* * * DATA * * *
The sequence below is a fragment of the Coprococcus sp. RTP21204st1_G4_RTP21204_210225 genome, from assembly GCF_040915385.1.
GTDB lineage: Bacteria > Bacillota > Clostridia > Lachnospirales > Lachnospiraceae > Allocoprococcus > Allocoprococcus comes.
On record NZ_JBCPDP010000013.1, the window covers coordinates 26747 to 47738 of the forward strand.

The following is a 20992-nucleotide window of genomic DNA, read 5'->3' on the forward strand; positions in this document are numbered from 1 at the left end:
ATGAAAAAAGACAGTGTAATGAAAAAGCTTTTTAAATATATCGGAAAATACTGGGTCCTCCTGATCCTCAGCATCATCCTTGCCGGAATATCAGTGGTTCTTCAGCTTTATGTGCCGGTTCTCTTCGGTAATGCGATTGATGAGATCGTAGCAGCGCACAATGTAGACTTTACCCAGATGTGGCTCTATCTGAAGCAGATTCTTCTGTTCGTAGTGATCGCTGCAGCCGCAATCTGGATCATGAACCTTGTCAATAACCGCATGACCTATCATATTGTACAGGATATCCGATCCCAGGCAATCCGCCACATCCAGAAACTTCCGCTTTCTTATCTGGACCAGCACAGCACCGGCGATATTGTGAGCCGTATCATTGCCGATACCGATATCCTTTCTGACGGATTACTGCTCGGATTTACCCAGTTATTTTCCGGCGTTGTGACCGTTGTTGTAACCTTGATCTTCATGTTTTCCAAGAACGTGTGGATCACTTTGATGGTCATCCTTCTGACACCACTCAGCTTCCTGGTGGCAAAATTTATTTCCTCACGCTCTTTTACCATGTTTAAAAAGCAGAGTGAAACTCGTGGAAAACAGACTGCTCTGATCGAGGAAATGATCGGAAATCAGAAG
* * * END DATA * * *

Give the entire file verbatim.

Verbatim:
The sequence below is a fragment of the Coprococcus sp. RTP21204st1_G4_RTP21204_210225 genome, from assembly GCF_040915385.1.
GTDB lineage: Bacteria > Bacillota > Clostridia > Lachnospirales > Lachnospiraceae > Allocoprococcus > Allocoprococcus comes.
On record NZ_JBCPDP010000013.1, the window covers coordinates 26747 to 47738 of the forward strand.

The following is a 20992-nucleotide window of genomic DNA, read 5'->3' on the forward strand; positions in this document are numbered from 1 at the left end:
ATGAAAAAAGACAGTGTAATGAAAAAGCTTTTTAAATATATCGGAAAATACTGGGTCCTCCTGATCCTCAGCATCATCCTTGCCGGAATATCAGTGGTTCTTCAGCTTTATGTGCCGGTTCTCTTCGGTAATGCGATTGATGAGATCGTAGCAGCGCACAATGTAGACTTTACCCAGATGTGGCTCTATCTGAAGCAGATTCTTCTGTTCGTAGTGATCGCTGCAGCCGCAATCTGGATCATGAACCTTGTCAATAACCGCATGACCTATCATATTGTACAGGATATCCGATCCCAGGCAATCCGCCACATCCAGAAACTTCCGCTTTCTTATCTGGACCAGCACAGCACCGGCGATATTGTGAGCCGTATCATTGCCGATACCGATATCCTTTCTGACGGATTACTGCTCGGATTTACCCAGTTATTTTCCGGCGTTGTGACCGTTGTTGTAACCTTGATCTTCATGTTTTCCAAGAACGTGTGGATCACTTTGATGGTCATCCTTCTGACACCACTCAGCTTCCTGGTGGCAAAATTTATTTCCTCACGCTCTTTTACCATGTTTAAAAAGCAGAGTGAAACTCGTGGAAAACAGACTGCTCTGATCGAGGAAATGATCGGAAATCAGAAG